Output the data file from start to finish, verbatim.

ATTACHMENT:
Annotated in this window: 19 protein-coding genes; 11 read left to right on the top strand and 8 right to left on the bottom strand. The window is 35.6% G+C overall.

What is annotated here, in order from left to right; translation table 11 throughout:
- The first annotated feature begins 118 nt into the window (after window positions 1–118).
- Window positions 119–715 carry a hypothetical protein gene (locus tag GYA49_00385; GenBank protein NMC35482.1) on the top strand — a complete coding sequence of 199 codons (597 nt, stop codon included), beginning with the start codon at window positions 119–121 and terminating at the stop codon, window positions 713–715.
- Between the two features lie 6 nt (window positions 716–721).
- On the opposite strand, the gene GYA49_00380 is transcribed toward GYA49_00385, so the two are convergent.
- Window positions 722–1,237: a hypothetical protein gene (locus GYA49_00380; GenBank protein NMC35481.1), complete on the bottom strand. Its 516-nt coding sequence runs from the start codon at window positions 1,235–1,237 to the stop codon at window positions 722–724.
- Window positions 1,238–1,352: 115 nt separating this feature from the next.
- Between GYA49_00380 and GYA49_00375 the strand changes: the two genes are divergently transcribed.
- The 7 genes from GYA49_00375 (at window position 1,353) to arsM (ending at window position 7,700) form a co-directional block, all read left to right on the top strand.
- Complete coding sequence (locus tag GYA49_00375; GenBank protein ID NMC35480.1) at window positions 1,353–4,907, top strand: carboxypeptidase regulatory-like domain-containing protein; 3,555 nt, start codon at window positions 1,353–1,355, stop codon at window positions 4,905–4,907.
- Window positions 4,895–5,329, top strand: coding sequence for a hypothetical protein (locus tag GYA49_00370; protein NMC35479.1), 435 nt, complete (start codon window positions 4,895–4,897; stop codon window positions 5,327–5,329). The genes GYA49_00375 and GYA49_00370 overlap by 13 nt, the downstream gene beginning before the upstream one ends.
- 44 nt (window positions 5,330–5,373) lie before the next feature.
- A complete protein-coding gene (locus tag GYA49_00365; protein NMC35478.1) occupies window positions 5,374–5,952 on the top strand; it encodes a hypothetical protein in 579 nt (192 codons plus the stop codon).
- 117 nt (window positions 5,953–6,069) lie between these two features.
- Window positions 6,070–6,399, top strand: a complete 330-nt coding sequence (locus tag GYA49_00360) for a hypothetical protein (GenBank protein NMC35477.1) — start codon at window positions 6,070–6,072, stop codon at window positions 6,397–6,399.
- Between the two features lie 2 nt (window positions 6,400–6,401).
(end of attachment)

Annotated in this window: 19 protein-coding genes; 11 read left to right on the top strand and 8 right to left on the bottom strand. The window is 35.6% G+C overall.

What is annotated here, in order from left to right; translation table 11 throughout:
- The first annotated feature begins 118 nt into the window (after window positions 1–118).
- Window positions 119–715 carry a hypothetical protein gene (locus tag GYA49_00385; GenBank protein NMC35482.1) on the top strand — a complete coding sequence of 199 codons (597 nt, stop codon included), beginning with the start codon at window positions 119–121 and terminating at the stop codon, window positions 713–715.
- Between the two features lie 6 nt (window positions 716–721).
- On the opposite strand, the gene GYA49_00380 is transcribed toward GYA49_00385, so the two are convergent.
- Window positions 722–1,237: a hypothetical protein gene (locus GYA49_00380; GenBank protein NMC35481.1), complete on the bottom strand. Its 516-nt coding sequence runs from the start codon at window positions 1,235–1,237 to the stop codon at window positions 722–724.
- Window positions 1,238–1,352: 115 nt separating this feature from the next.
- Between GYA49_00380 and GYA49_00375 the strand changes: the two genes are divergently transcribed.
- The 7 genes from GYA49_00375 (at window position 1,353) to arsM (ending at window position 7,700) form a co-directional block, all read left to right on the top strand.
- Complete coding sequence (locus tag GYA49_00375; GenBank protein ID NMC35480.1) at window positions 1,353–4,907, top strand: carboxypeptidase regulatory-like domain-containing protein; 3,555 nt, start codon at window positions 1,353–1,355, stop codon at window positions 4,905–4,907.
- Window positions 4,895–5,329, top strand: coding sequence for a hypothetical protein (locus tag GYA49_00370; protein NMC35479.1), 435 nt, complete (start codon window positions 4,895–4,897; stop codon window positions 5,327–5,329). The genes GYA49_00375 and GYA49_00370 overlap by 13 nt, the downstream gene beginning before the upstream one ends.
- 44 nt (window positions 5,330–5,373) lie before the next feature.
- A complete protein-coding gene (locus tag GYA49_00365; protein NMC35478.1) occupies window positions 5,374–5,952 on the top strand; it encodes a hypothetical protein in 579 nt (192 codons plus the stop codon).
- 117 nt (window positions 5,953–6,069) lie between these two features.
- Window positions 6,070–6,399, top strand: a complete 330-nt coding sequence (locus tag GYA49_00360) for a hypothetical protein (GenBank protein NMC35477.1) — start codon at window positions 6,070–6,072, stop codon at window positions 6,397–6,399.
- Between the two features lie 2 nt (window positions 6,400–6,401).